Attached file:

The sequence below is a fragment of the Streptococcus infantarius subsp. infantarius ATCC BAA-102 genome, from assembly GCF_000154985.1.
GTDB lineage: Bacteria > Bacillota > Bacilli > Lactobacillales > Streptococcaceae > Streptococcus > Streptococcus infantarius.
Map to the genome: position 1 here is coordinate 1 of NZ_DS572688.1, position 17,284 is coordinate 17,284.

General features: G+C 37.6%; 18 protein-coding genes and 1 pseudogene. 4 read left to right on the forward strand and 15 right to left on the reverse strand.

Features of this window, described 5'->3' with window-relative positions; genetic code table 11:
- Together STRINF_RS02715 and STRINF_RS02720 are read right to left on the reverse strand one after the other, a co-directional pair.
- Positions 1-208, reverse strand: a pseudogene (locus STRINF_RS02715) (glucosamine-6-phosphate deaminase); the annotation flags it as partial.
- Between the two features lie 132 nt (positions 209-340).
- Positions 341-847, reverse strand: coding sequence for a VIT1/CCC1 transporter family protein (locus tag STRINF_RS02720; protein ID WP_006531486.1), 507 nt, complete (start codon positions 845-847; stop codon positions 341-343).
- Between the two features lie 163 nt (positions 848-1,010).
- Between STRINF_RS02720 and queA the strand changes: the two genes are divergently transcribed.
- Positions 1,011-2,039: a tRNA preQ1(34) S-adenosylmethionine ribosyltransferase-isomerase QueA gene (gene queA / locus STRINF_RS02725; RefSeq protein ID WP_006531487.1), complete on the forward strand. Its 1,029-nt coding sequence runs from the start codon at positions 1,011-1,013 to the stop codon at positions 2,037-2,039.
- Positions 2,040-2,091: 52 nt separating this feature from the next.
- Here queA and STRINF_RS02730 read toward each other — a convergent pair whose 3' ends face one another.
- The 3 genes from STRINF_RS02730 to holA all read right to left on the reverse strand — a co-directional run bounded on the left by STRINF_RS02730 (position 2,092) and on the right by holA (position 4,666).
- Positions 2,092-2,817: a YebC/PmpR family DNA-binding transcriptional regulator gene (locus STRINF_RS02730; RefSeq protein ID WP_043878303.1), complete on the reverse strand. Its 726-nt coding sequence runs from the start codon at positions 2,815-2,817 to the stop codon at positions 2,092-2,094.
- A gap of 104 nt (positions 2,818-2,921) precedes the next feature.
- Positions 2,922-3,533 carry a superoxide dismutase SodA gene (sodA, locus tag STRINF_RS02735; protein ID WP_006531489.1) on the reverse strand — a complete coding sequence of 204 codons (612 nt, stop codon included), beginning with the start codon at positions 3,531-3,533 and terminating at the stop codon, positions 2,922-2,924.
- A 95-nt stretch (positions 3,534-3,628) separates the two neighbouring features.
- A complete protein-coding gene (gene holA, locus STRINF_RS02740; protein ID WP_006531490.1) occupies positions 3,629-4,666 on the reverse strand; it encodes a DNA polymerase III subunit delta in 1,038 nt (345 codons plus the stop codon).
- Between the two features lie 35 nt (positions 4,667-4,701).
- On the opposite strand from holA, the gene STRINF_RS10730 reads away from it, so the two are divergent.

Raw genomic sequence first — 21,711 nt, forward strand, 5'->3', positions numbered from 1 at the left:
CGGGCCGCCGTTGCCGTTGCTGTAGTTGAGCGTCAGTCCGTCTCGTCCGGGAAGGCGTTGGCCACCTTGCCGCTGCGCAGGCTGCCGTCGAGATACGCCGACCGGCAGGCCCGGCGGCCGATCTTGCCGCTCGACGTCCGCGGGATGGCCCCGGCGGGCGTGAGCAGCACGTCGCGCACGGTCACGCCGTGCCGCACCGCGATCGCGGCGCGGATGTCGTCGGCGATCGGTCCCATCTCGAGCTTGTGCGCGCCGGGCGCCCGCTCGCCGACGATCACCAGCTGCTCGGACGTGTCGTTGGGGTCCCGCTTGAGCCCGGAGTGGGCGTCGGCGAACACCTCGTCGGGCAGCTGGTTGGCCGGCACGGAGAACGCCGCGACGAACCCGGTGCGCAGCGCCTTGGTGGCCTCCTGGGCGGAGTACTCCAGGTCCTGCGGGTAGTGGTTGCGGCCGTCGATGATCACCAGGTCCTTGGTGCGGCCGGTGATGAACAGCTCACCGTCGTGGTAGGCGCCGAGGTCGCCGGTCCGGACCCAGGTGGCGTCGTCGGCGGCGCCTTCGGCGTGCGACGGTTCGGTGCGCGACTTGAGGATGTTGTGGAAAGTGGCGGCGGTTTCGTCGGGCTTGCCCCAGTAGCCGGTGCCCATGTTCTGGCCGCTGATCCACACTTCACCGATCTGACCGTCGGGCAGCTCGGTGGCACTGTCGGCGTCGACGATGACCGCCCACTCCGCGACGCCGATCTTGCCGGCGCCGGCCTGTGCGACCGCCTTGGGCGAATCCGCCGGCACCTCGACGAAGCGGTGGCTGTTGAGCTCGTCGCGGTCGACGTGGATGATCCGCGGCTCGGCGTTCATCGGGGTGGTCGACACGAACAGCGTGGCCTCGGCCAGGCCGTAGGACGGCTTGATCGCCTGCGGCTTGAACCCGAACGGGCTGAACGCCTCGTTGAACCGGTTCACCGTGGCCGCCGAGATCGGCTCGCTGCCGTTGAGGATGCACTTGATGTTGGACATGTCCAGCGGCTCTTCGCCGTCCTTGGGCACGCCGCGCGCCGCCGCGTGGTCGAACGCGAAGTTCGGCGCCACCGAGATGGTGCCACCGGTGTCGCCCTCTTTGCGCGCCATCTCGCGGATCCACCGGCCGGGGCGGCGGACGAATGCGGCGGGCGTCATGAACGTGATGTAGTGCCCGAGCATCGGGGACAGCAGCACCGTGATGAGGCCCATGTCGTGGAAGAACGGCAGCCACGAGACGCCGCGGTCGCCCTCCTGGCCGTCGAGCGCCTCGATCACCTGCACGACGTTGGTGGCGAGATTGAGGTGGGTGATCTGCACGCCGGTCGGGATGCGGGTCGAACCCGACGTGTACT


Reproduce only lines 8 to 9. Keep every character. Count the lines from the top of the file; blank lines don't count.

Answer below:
- Between the two features lie 132 nt (positions 209-340).
- Positions 341-847, reverse strand: coding sequence for a VIT1/CCC1 transporter family protein (locus tag STRINF_RS02720; protein ID WP_006531486.1), 507 nt, complete (start codon positions 845-847; stop codon positions 341-343).